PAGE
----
7 Disadvantages of a Pergola
A pergola is a beautiful addition to any backyard. Whether you’re looking for shade, a place to relax, or an area to entertain guests, a pergola can provide all the benefits you need and more. So, that’s about pergola benefits. However, there are also some disadvantages of a pergola before installing one in your yard.
Disadvantages of a Pergola
Here are the disadvantages of a pergola.
1. Not enough shade
Shade can be a valuable asset during hot summer days. By providing shade, you can help to keep your backyard more relaxed and more comfortable. However, depending on the location and year, a pergola may not provide enough shade.
In areas that receive plenty of sunlight throughout the day, a pergola may not be practical. In contrast, in regions that receive more shade throughout the day, a pergola may be able to provide more coverage. To get more shade, you can install a roof on a pergola.
2. Regular maintenance
Pergolas are a popular addition to yards and gardens, but they require regular maintenance to look their best. Painting, staining, or waterproofing the structure every few years is important to look its best.
Regular upkeep can also help preserve the pergola’s structural integrity. Over time, weather and wear can cause the wood to warp and loosen. This can lead to instability and dangerous falls. By keeping pergolas tidy and well-maintained, owners can avoid these problems in the future.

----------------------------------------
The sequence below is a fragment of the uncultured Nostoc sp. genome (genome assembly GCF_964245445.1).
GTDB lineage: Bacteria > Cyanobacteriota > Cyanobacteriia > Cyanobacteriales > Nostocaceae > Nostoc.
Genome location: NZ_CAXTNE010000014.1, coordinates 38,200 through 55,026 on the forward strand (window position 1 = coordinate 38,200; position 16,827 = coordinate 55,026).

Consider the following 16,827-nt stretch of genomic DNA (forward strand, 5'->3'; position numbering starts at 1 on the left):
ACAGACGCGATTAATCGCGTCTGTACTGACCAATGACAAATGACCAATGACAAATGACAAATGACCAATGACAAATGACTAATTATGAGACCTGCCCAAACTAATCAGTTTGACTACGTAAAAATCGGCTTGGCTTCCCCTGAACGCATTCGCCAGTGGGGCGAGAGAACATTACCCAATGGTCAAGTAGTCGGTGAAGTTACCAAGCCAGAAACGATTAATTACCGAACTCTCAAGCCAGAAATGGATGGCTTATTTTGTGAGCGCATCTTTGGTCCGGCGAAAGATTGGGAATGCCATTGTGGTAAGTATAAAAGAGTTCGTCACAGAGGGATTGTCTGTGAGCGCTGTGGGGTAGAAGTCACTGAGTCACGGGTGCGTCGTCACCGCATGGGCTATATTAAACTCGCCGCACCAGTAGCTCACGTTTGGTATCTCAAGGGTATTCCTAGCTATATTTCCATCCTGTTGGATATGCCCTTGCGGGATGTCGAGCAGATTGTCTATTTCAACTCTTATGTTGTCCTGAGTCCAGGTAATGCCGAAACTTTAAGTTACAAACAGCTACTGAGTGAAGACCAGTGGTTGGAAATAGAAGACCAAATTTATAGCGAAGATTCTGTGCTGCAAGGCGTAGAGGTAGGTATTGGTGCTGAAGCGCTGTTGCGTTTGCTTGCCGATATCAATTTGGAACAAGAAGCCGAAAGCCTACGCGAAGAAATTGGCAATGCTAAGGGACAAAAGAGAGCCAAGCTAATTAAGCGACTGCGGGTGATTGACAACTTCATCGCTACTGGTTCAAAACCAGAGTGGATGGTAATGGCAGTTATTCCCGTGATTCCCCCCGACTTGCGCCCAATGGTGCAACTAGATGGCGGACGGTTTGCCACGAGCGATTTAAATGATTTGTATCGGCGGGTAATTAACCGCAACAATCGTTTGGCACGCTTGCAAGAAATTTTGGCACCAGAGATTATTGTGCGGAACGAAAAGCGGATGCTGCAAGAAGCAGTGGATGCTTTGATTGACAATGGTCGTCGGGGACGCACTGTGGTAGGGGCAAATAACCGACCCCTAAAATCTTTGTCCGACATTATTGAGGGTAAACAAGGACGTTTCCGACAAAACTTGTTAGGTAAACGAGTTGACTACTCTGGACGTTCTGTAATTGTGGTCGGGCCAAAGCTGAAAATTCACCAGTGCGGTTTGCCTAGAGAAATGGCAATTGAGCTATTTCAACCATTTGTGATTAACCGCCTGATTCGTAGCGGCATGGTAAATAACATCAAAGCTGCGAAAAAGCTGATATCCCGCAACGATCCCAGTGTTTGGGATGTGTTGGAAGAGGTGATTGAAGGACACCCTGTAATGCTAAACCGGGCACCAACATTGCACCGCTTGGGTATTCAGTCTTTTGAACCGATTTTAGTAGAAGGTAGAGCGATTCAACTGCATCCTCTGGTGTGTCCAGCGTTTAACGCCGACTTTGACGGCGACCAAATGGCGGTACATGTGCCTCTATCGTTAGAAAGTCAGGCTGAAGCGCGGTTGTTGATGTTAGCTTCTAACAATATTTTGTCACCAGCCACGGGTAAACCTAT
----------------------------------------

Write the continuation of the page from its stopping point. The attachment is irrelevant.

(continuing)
3. Attract termite
Pergolas can provide a nesting or roosting spot for insects and birds, which may be undesirable. However, regular maintenance and pest control can help to minimize these issues. Insects that commonly use pergolas include termites, carpenter ants, and wasps.
Birds that may use pergolas as nesting sites include swallows, orioles, and tanagers. Maintenance includes cleaning debris away from the pergola structure, monitoring for signs of insect infestation, and treating any areas identified as needing attention.
4. The color will fade over time
The pergola color will fade, slowly losing its vibrancy and value. Depending on the climate and exposure to the sun, the colors may become lighter or dingier. Although it is possible to restore fading pergola colors by painting them, this can be costly and time-consuming.
5. Not necessarily up the property value
To be clear, a pergola can add value to your home, but it depends on many things that most people don’t care about.
This year, putting up a pergola may make your home worth a little more, but there’s no way to know if the housing market will do the same thing next year. And it’s almost impossible to get back the total cost of building the pergola in the first place. Isn’t that the case with nearly any kind of home improvement project?
As a rule, I don’t think you should get a pergola if the main reason is to raise the value of your home. As long as you can enjoy the pergola while still there, that’s a different story. Your home’s value might also go up.
6. Limited Protection from the Weather
Pergolas can give some welcome shade with some work, but they’re powerless against the elements like rain, wind, and snow.